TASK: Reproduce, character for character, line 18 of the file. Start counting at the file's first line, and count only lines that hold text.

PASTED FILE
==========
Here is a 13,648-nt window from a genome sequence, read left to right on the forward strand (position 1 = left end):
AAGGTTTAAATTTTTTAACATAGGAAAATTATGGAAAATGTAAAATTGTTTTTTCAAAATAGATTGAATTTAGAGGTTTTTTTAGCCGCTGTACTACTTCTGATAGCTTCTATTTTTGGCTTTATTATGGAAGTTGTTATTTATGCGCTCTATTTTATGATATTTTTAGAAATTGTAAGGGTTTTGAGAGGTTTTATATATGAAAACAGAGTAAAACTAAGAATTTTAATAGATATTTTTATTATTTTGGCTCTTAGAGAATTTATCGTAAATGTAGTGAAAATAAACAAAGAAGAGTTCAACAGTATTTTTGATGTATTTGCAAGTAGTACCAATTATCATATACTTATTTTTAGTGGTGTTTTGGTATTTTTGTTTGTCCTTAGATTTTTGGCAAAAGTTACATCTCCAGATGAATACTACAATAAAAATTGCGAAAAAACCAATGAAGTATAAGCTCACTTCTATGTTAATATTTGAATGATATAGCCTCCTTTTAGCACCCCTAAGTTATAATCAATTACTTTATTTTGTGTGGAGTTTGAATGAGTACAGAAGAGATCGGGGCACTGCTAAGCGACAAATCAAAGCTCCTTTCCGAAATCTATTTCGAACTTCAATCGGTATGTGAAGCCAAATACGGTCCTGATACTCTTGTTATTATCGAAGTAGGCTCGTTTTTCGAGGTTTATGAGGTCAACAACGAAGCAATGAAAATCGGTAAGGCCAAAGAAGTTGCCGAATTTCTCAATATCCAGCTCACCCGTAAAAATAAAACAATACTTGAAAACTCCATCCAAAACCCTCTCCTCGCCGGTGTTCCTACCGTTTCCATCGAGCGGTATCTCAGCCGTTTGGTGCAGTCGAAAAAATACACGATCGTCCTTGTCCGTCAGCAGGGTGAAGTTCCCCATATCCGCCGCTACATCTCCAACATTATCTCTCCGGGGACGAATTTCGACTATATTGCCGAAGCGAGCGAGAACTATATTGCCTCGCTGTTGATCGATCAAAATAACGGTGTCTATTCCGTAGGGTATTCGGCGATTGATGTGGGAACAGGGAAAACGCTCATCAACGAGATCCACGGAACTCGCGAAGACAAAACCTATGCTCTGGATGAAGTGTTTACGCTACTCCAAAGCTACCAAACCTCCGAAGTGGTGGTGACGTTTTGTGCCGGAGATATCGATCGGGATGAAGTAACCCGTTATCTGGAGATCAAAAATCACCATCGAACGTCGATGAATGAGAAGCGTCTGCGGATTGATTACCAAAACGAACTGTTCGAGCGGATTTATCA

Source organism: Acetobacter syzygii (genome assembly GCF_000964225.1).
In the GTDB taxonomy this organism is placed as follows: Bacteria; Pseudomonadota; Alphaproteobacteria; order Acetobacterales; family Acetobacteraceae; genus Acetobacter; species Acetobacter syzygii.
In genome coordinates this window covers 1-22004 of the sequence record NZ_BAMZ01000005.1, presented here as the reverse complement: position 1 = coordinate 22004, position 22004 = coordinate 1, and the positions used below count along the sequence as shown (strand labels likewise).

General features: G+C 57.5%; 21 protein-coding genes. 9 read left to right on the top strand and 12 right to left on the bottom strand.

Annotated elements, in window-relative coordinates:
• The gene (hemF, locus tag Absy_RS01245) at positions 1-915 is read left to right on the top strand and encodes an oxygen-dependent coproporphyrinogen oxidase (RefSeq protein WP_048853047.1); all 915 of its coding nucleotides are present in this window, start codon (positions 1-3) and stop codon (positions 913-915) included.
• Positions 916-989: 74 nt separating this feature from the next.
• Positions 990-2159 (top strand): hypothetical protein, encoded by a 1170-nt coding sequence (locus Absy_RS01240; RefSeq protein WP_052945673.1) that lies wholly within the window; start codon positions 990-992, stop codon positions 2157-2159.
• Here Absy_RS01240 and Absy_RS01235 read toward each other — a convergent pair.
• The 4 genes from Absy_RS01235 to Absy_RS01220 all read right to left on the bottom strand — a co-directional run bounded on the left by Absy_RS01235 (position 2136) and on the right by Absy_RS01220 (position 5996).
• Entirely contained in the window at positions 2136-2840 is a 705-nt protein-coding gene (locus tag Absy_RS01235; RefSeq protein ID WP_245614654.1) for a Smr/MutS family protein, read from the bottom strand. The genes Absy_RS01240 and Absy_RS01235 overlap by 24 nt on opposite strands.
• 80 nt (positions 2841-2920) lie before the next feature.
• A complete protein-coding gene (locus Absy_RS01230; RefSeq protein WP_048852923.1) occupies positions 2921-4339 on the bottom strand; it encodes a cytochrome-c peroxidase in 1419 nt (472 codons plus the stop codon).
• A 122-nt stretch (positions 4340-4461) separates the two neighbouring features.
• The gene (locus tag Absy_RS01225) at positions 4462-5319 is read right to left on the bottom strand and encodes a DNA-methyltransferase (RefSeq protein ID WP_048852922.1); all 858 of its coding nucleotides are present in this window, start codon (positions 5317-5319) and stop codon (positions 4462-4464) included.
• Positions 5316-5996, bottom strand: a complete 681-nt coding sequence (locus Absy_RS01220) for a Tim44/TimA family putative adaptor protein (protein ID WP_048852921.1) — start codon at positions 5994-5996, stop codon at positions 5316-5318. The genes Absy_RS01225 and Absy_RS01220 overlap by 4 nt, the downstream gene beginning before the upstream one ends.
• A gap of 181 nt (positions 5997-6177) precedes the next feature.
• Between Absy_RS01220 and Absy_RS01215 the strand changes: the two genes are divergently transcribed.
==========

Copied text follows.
• Positions 5316-5996, bottom strand: a complete 681-nt coding sequence (locus Absy_RS01220) for a Tim44/TimA family putative adaptor protein (protein ID WP_048852921.1) — start codon at positions 5994-5996, stop codon at positions 5316-5318. The genes Absy_RS01225 and Absy_RS01220 overlap by 4 nt, the downstream gene beginning before the upstream one ends.